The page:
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May 4, 2000

Mr. Joe De Los Santos
Walsh, Anderson, Brown, Schulze
and Aldridge, P.C.
Renaissance Plaza, Suite 800
70 N.E. Loop 410
San Antonio, Texas 78216

OR2000-1740

Dear Mr. Santos:

You ask whether certain information is subject to required public disclosure under chapter 552 of the Government Code. Your request was assigned ID# 134764.

The Del Valle Independent School District (the "district"), which you represent, received a request for six items of documents relating to allegations of violations of the Educator's Code of Ethics by certain named district employees. You state that the documents relating to item 6 of the request may be accessed via the district's website. You contend that the remainder of the requested information is excepted from disclosure under sections 552.101 and 552.103 of the Government Code. We have considered the exceptions you claim and reviewed the submitted information.

Initially, we note that the submitted documents contain information that falls within the purview of section 552.022(a)(2) of the Government Code. Section 552.022(a)(2) states that the "name, sex, ethnicity, salary, title, and dates of employment of each employee and officer of a governmental body" are not excepted from public disclosure unless they are expressly made confidential under other law. Section 552.103 is a discretionary exception and is not "other law" for the purposes of section 552.022(a)(2).(1) We have marked the information that is not excepted from public disclosure under section 552.022(a)(2). This information must be released to the requestor.

Furthermore, we note that the submitted documents contain information that falls under section 552.022(a)(3) of the Government Code. Section 552.022(a)(3) states in pertinent parts that information in ... a contract relating to the receipt or expenditure of public or other funds by a governmental body is not excepted from public disclosure unless they are expressly made confidential under other law. As noted above, section 552.103 is not "other law" for the purposes of section 552.022. We have marked the information that is not excepted from public disclosure under section 522.022(a)(3). This information must be released to the requestor.

Next, you assert that section 552.103 of the Government Code excepts from disclosure the requested information. Section 552.103(a) reads as follows:

(a) Information is excepted from [required public disclosure] if it is information relating to litigation of a civil or criminal nature to which the state or a political subdivision is or may be a party or to which an officer or employee of the state or a political subdivision, as a consequence of the person's office or employment, is or may be a party.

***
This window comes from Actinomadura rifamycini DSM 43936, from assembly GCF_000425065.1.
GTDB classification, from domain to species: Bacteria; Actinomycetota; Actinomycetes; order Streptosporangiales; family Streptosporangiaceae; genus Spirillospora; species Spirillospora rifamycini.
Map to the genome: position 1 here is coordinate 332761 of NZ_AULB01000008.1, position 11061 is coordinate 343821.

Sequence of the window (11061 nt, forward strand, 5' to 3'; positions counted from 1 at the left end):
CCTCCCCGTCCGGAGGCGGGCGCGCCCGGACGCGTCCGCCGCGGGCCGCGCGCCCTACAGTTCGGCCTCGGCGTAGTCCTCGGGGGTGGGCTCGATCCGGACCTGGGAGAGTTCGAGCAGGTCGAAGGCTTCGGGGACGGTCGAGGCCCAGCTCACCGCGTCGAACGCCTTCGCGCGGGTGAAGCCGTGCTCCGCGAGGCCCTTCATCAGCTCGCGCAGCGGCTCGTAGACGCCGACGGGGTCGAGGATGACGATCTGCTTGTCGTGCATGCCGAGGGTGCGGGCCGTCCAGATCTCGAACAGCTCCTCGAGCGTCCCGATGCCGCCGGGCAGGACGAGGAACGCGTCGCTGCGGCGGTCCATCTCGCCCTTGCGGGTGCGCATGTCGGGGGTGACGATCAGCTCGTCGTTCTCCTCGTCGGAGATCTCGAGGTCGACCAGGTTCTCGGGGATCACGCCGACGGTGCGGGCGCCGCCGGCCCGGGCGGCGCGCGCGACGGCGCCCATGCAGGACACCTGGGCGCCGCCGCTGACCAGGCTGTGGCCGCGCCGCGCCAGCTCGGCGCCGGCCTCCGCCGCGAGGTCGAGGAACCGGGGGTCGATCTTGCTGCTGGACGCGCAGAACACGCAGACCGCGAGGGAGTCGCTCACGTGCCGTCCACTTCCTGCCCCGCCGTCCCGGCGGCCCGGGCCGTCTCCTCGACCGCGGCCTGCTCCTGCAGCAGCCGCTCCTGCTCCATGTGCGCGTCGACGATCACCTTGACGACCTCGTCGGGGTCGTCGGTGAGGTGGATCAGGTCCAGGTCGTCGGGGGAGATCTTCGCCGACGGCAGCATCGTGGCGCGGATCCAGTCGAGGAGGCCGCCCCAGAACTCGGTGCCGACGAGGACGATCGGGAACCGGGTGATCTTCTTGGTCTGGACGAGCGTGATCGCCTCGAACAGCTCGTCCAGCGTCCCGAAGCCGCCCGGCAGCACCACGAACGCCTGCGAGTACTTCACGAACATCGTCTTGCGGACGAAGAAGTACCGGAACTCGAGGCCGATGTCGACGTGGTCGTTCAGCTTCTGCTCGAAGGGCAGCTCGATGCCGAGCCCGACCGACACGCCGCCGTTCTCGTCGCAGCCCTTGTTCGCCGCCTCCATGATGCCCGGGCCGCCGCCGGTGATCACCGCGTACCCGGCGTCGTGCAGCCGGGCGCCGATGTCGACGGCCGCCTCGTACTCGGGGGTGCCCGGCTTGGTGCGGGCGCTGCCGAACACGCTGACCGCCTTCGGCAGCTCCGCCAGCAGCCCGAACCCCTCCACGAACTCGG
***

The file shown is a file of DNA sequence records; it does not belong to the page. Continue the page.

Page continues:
A governmental body has the burden of providing relevant facts and documents to show the applicability of an exception in a particular situation. The test for establishing that section 552.103(a) applies is a two-prong showing that (1) litigation is pending or reasonably anticipated, and (2) the information at issue is related to that litigation. University of Tex. Law Sch. v. Texas Legal Found., 958 S.W.2d 479 (Tex. App.--Austin, 1997, no pet.); Heard v. Houston Post Co., 684 S.W.2d 210 (Tex. App.--Houston [1st Dist.] 1984, writ ref'd n.r.e.); Open Records Decision No. 588 (1991).

To establish that litigation is reasonably anticipated, a governmental body must provide this office "concrete evidence showing that the claim that litigation may ensue is more than mere conjecture." Open Records Decision No. 452 at 4 (1986). Contested cases conducted under the Administrative Procedure Act, chapter 2001 of the Government Code, are considered litigation under section 552.103 of the Government Code. Whether litigation is reasonably anticipated, must be determined on a case-by-case basis. Open Records Decision No. 452 at 4 (1986).

You state that the State Board for Educator Certification (the "board") brought action against certain named district employees before the State Office of Administrative Hearings. You explain that the administrative law judge dismissed the action without prejudice and submitted the order which states the judge's "understanding that the State Board for Educator Certification, as of this date, would likely refile a petition sometime in the future." In your letter to this office, dated March 16, 2000, you demonstrate that the board has asserted its intention to refile its petition with the State Office of Administrative Hearings as a contested case under the Administrative Procedure Act. Therefore, we conclude that you have demonstrated that litigation is reasonably anticipated.

You contend that the submitted documents relate to the anticipated litigation and, therefore, are excepted from public disclosure under section 552.103(a) of the Government Code. We conclude, based on our review of the submitted documents, that the information does relate to the anticipated litigation. Consequently, the district may withhold most of the documents pursuant to section 552.103(a)of the Government Code. (2)